Sorry, Mississippi--based on this year's obesity rankings, you've managed to retain the tile of fattest state. But although the South struggles most with obesity, the problem is truly nationwide: 23 states saw their obesity rates rise over the past year, and no state saw a significant decline.
The statistics are startling:
In 31 states, more than one in four adults are obese.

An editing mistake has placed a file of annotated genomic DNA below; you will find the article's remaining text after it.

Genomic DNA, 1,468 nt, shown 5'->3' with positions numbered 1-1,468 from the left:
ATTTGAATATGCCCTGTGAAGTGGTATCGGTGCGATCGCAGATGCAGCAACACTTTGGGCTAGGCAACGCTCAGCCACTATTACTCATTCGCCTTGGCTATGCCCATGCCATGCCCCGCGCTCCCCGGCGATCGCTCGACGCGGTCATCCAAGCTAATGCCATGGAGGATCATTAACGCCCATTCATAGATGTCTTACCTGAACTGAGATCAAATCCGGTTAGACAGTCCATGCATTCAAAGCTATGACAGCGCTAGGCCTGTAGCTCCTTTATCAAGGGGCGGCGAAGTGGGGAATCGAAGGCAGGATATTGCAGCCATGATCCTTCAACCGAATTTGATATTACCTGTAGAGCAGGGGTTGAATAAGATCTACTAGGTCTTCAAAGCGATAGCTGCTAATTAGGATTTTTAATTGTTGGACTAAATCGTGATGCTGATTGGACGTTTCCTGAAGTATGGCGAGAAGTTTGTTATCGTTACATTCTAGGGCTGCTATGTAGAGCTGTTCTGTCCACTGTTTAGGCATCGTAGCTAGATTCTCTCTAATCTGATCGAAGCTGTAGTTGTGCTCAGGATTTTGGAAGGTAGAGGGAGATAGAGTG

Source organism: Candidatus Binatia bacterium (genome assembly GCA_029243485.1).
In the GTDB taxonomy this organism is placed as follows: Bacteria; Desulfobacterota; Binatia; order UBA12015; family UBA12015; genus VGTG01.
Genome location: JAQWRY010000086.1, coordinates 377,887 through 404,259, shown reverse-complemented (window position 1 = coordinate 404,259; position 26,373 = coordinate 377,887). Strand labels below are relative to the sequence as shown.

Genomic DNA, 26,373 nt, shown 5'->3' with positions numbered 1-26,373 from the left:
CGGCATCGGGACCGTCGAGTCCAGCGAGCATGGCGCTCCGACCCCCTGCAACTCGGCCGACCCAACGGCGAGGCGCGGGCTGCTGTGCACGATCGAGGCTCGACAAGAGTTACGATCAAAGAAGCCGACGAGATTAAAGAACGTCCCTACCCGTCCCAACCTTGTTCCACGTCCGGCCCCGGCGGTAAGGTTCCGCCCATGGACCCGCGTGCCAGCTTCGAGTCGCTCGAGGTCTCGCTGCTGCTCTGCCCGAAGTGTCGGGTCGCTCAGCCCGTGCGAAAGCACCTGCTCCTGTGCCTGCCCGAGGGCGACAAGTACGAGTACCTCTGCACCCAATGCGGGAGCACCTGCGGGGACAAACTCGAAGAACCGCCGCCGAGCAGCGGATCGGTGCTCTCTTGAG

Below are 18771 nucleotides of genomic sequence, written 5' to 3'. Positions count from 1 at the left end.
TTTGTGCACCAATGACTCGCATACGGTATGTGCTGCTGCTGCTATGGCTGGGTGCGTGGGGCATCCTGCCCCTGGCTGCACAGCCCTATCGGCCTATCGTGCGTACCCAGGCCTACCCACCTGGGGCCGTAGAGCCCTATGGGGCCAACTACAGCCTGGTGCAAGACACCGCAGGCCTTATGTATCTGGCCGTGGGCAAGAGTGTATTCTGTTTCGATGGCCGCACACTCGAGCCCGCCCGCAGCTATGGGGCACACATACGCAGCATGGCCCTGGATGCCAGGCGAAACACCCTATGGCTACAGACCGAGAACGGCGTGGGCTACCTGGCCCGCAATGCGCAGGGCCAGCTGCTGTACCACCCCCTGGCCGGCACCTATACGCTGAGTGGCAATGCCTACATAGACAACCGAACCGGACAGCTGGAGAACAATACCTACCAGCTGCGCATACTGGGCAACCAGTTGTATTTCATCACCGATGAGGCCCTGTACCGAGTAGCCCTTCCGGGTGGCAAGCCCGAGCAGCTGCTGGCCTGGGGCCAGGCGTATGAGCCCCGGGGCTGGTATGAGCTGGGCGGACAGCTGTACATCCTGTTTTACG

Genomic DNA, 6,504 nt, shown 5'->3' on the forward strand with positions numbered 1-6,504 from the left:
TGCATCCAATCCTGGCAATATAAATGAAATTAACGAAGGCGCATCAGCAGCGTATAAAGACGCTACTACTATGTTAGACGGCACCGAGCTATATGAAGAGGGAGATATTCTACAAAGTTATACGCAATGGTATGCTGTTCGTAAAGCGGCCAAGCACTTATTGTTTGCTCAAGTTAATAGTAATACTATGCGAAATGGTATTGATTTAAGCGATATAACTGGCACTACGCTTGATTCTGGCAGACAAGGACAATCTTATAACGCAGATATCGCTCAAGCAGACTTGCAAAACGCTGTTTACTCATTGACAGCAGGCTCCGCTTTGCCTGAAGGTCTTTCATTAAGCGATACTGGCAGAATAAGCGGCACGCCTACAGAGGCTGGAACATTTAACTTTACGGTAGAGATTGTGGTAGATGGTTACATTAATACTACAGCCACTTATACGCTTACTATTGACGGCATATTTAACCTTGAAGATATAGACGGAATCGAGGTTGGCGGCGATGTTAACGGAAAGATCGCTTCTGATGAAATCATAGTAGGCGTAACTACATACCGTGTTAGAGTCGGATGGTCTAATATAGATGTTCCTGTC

In 1991, no state had a rate of obesity greater than 20%. Today, the only state that doesn't is Colorado.
In every state, obesity rates are higher among older baby boomers (aged 55 to 64) than among those 65 and older.
Each year, Medicare shells out between $1,400 and $6,000 more for an obese senior than for the non-obese, making that last statistic especially troubling.
A nationwide epidemic requires a nationwide solution, according to Jeff Levi, executive director of the nonprofit Trust for America's Health. "[This problem is] not going to be solved in the doctor's office but in the community, where we change norms."
So what ideas do you have? How can we reverse this trend?